When I first discovered the Japanese reality television show Terrace House on Netflix, I fell hard, fawning over the show’s refreshing distance from anything remotely like American reality TV. House mates drink socially and rarely (if ever) to excess, courtships are measured and snail-paced, and everyone says hello and goodbye when they leave for their jobs, school, and regular lives.
What I failed to properly appreciate until much later is the best part of the whole damn show: the panel. Comprised of six commentators from Japanese pop culture, the panel introduces and closes each episode, which they watch together, pausing at various intervals to discuss and react to whatever drama they’ve just seen. The panel features three women—model/singer/actress/TV personality You, fashion model Reina Trendl (also referred to as Torichan), and comedian Azusa Babazono — alongside comedians Ryota Yamasoto and Yoshimi Tokui, as well as a rotating cast of youthful pop culture fixtures.
The panel members represent a diversity of personalities; Yamasoto talks the most, gleefully honing in on the clumsiness of the young housemates, while Tokui is talkative and excitable, outlining imagined inner monologues and contributing autobiographical romantic notes. By contrast, Babazono is markedly quiet, chiming in only occasionally with a joke or spot-on impersonation, while Trendl can be relied on for more charitable interpretations of the housemates’ motivations, delivered tactfully with flashes of sharp humor. You offers up thoughtful, largely impartial moral verdicts, and the rotating teen panelist typically chimes in with naïve observations before invariably getting owned by the other panelists.
The panel is Terrace House's emotional backbone, alternately providing catharsis and heightening the stakes of the in-house drama. I used to call my friend during the commercial breaks of Desperate Housewives to break down what I’d just seen, and the panel replicates that experience while adding humor to the show’s emotional-rollercoaster structure. The panelists carry another added element of appeal: their clothes. While the Terrace House tenants mostly dress boringly in t-shirts and neutral-colored lounge clothes, the panelists' clothes get more outrageous and exciting as each season (there are eight currently available on Netflix) progresses.
In celebration of Netflix releasing the latest installment of episodes from the show's Opening New Doors season, here's our own commenting on the commentators, ranking them according to the sartorial drama they bring to the table.
Do not get me wrong, You is unimpeachable as the reigning queen of the panel. Her style is impeccable, sophisticated, and always well-accessorized. But she has an achilles heel — a passionate love affair with the button-down vest. She owns sleeveless button-downs in plaid, olive, pinstripe, black, the list goes on. She wore the same black sleeveless vest for the majority of Boys & Girls in the City (Part One) and she is hands down the most casual panel member if we’re speaking sartorially, but she rules so who cares.
5. Yoshimi Tokui
Yoshimi sticks mainly with very nice things. His well-tailored bomber jackets and button-downs are expensive-looking and on trend. One time he wore a tropical-patterned nurses scrub top (a great day, for me) and he will occasionally pull out a collared shirt with a little bit more going on, but it’s mostly straightforward sweaters and pants for our boy.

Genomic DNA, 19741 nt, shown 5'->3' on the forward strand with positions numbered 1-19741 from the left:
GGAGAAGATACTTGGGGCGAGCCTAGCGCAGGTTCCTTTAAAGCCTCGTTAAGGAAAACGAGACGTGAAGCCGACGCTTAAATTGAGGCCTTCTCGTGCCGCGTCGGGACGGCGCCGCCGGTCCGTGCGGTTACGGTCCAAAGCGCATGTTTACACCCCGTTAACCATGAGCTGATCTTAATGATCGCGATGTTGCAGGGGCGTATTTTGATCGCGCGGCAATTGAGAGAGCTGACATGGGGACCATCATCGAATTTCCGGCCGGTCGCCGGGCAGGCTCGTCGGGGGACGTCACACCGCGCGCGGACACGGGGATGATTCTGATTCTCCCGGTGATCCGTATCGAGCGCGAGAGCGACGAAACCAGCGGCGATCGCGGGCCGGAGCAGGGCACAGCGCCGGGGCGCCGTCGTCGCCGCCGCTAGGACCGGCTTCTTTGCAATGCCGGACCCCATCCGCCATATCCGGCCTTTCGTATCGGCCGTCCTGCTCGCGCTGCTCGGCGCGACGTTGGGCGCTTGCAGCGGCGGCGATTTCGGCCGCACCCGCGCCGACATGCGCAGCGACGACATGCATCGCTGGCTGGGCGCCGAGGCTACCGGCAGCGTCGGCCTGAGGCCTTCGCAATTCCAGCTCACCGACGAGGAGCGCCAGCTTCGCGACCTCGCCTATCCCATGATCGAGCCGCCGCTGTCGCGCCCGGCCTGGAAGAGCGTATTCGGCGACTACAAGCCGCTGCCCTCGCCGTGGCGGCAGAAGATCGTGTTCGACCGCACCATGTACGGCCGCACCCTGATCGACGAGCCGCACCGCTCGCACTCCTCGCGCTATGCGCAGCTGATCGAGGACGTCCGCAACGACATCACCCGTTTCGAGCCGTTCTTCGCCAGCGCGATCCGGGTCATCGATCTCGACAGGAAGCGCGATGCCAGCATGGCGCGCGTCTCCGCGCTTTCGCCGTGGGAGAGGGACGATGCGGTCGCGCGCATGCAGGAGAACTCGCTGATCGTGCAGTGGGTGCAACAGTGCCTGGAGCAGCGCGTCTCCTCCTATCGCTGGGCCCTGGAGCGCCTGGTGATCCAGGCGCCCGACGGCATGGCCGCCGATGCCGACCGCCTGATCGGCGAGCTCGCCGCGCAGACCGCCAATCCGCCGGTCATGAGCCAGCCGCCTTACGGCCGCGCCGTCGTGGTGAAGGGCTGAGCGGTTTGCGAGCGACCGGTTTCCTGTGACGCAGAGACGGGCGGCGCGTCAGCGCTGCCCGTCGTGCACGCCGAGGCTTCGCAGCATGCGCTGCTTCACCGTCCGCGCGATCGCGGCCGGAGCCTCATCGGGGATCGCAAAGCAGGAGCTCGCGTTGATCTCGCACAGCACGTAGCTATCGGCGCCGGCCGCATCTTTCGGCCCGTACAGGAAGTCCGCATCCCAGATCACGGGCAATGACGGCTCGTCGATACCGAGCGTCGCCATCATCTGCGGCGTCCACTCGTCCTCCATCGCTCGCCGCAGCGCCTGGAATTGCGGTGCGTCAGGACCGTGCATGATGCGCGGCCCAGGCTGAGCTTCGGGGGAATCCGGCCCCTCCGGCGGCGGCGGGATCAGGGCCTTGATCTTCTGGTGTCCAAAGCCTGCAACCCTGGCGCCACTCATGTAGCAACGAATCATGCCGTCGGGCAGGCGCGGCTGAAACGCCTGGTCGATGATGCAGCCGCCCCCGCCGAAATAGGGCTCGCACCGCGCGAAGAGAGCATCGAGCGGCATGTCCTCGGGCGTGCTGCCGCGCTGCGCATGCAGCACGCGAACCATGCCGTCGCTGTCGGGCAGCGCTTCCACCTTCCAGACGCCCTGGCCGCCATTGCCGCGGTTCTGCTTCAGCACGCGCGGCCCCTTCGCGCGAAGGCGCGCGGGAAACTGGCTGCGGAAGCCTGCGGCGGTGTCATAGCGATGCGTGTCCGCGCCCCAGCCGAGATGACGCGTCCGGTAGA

4. The Various Boy Princes Of Terrace House
My favorite teen heartthrob commentator featured on the show is, hands, down, Kentaro. The actor appears on part two of Terrace House: Boys & Girls in the City and is the most self-possessed and vocal guest commenter in the entire franchise. But he has a serious style rival in Shono Hayama from Opening New Doors. I mean, he bleached his hair midseason! An icon. But unlike Ryota, I don’t play favorites, so please enjoy an unbiased selection of adorable teen style from both of them.
3. Reina Trendl
I dare you to find an episode where Reina looks bad. It cannot be done. She's the spiritual center of the panel, reiterating the show’s conceit at the beginning of every episode—and Reina also serves as a kind of aesthetic anchor, with chic, reliable taste that never feels trendy, fussy, or old-fashioned. Her hair is always on point and always subtly doing something new, her clothes are perfectly made, flattering, and always surprising, and her look is consistently flawless.
2. Ryota Yamasoto
At the beginning of each season, Ryota usually starts out with mild cardigans and v-necks, but incrementally ramps up to truly wild ensembles—a seemingly infinite supply of graphic sweaters and unusual printed shirts, paired with his signature thick-rimmed glasses. His outfits, which include random slapped-on patches of fabric or paisley satin reconfigured as a motorcycle jacket, don’t make much sense until you realize they’re as mesmerizing and colorful as his brazen jokes.
1. Azusa Babazono
There's nothing Azusa Babazono is afraid of: random slogan t-shirts, ornate head wraps, loud tights, sparkles, raspberry berets. She’s by far the most avant-garde, fashion-forward member of the panel, and many of the combinations she wears shouldn’t work—but, magically, they do! The boldness of her ensembles are in strong contrast to her reserved manner, or as a member of the Terrace House subreddit put it: “the quietest commentator with the loudest outfits.” Babazono’s fearlessness has gained her a cult following, and we're definitely joining.